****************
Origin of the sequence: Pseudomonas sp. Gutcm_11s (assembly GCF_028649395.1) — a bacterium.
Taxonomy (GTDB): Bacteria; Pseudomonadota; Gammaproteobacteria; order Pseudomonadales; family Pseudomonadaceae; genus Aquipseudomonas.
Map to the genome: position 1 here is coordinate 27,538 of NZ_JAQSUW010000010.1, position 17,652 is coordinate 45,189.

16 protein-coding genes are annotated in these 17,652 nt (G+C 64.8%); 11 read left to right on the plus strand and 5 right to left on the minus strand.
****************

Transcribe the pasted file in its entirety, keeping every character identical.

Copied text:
Origin of the sequence: Pseudomonas sp. Gutcm_11s (assembly GCF_028649395.1) — a bacterium.
Taxonomy (GTDB): Bacteria; Pseudomonadota; Gammaproteobacteria; order Pseudomonadales; family Pseudomonadaceae; genus Aquipseudomonas.
Map to the genome: position 1 here is coordinate 27,538 of NZ_JAQSUW010000010.1, position 17,652 is coordinate 45,189.

16 protein-coding genes are annotated in these 17,652 nt (G+C 64.8%); 11 read left to right on the plus strand and 5 right to left on the minus strand.